12-08-2016  9:46 pm      •     

In a world with almost pervasive violence, event organizer and psychotherapist Paul Stretch is trying to make a difference. Along with his wife, Alicia Richards, Stretch is putting together the 11th annual Children's Peace Fair, to be held from 1 to 4 p.m. at St. Andrew Catholic Church, North East Eighth Avenue and Alberta Street.
This is the first year Stretch has taken over the organizer's chair for the long-running event. Founder and organizer John Grueschow has stepped aside to let someone else take control for a while, Stretch said.
The fair will provide a variety of activities aimed at elementary-aged children promoting the idea and practice of peace. Stretch said the programs and activities, many of which are art-based, let children illustrate how they see the nature and act of peace. Even the games are non-competitive and will have children figuring out ways to work together instead of against each other.
"Kids naturally pursue peaceful (solutions)," he said.
Some of these activities include making a peaceable kingdom (children illustrate what peace looks like), creating peace flags, cooperative games, music, balloon animals and a small petting area from Pet Assisted Therapy.
During the fair, organizers will have a live teleconference with protestors at the School of the Americas, or what is now known as the Western Hemisphere Institute for Security Cooperation, in Fort Benning, Ga. The U.S. Army-funded school trains mainly Latin American military in the customs of the United States and has been criticized as promoting dictators with histories of human-rights abuse, as well as supporting state-sponsored terrorism. The children will have an opportunity to ask questions to the protestors.
Although the children will be able to learn first hand about groups protesting against government policy, Stretch said they don't take an active stance on specific government policy. And because children are exposed to violence from a variety of sources, including television news, entertainment and video games, they have a fairly good frame of reference for the subjects being discussed at the fair, said Stretch.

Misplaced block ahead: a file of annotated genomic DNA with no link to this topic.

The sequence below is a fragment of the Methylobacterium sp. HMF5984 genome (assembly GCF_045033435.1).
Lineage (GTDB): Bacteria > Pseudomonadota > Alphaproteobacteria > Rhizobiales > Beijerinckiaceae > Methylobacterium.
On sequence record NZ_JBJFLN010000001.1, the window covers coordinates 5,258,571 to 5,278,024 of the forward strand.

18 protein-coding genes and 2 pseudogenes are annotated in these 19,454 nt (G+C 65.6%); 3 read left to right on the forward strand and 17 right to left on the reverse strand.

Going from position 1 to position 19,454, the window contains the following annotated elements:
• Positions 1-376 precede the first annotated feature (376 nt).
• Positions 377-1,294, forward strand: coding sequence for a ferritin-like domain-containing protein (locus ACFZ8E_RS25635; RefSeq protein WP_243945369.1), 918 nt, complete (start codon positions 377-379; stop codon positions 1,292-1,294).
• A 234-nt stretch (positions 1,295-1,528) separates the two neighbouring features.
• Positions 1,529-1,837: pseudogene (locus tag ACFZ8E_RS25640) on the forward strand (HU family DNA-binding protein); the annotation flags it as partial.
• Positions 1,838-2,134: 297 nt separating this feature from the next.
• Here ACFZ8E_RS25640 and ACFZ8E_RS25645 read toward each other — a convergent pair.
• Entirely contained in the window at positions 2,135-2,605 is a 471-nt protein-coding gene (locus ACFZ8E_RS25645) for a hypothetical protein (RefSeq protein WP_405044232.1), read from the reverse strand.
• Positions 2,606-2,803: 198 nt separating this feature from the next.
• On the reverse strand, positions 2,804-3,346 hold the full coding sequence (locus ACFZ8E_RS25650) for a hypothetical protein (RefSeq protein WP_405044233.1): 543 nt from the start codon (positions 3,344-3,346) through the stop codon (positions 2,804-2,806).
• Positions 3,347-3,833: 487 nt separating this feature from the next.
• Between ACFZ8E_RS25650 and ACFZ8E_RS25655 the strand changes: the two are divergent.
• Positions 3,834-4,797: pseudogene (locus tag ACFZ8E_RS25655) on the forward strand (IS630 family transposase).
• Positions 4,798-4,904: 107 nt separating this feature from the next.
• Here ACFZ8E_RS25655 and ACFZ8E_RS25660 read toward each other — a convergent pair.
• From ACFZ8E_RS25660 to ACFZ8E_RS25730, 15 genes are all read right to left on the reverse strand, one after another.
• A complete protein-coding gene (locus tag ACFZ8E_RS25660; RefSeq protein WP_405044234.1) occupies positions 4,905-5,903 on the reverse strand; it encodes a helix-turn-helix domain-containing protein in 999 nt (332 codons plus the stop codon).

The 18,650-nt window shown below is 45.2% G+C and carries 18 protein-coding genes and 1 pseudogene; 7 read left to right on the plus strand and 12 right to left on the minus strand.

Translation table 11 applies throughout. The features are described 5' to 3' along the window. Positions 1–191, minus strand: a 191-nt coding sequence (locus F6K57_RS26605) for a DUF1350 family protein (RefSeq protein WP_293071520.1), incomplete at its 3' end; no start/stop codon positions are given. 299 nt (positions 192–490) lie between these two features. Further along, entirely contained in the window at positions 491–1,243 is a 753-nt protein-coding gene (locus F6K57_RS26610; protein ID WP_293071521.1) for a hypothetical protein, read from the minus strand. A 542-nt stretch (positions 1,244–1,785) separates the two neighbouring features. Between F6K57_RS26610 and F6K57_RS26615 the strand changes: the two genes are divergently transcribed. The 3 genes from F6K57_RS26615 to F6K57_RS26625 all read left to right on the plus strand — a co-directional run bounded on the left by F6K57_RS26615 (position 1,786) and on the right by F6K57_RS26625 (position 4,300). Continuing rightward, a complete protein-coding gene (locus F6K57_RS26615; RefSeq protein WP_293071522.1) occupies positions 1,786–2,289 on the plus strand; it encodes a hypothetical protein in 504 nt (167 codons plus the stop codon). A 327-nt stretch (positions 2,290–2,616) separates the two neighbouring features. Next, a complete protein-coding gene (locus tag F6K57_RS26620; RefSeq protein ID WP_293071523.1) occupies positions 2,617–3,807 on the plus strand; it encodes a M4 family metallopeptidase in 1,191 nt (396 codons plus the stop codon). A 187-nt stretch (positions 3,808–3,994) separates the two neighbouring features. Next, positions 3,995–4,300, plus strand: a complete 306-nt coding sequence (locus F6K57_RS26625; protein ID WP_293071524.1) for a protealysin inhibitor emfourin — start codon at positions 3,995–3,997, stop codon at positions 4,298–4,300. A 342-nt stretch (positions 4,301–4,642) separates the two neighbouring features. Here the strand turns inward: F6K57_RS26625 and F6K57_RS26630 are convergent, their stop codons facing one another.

Some community groups will be at the fair to help provide activities for children. The Quakers, or Multnomah Monthly Meeting of the Religious Society of Friends, a pacifist religious group, will be there to have children put their hand prints on paper and recite the peace pledge, "I will not use my hands or my words for hurting myself or others."
This pledge became the centerpiece of the "Hands and Words are not for Hurting Week," which Gov. Ted Kulongoski, the Marion County Board of Commissioners, Salem Mayor Janet Taylor, the Salem City Council and the Salem-Keizer School Board signed into being from Oct. 16 through Oct. 22. The project to spread the recitation of the pledge, known as the Hands Project, began in February 1997 by martial arts and self-defense instructor Ann Kelly. The project began with the cooperation of the Salem-Keizer School District and has since expanded to schools and communities across the nation.
The project has chronicled a significant decrease in discipline referrals at some schools that have taken the pledge. A middle school in Nebraska reported about an 80-percent decrease in assaults and insubordination, as well as about a 50-percent decrease in truancy, vandalism and fighting.
Stretch believes that by providing examples of peace and giving children the ability to solve a problem through peaceful means outside the heat of the argument will provide a future reference point to help avoid violence.
The event is expected to draw about 200 children. The sponsors include Love Makes a Family, the Earth Scouts, PaxChristie, Search for Peace Art, the Women's International League for Peace and Freedom, the Military and Draft Counseling Project and Veterans for Peace.

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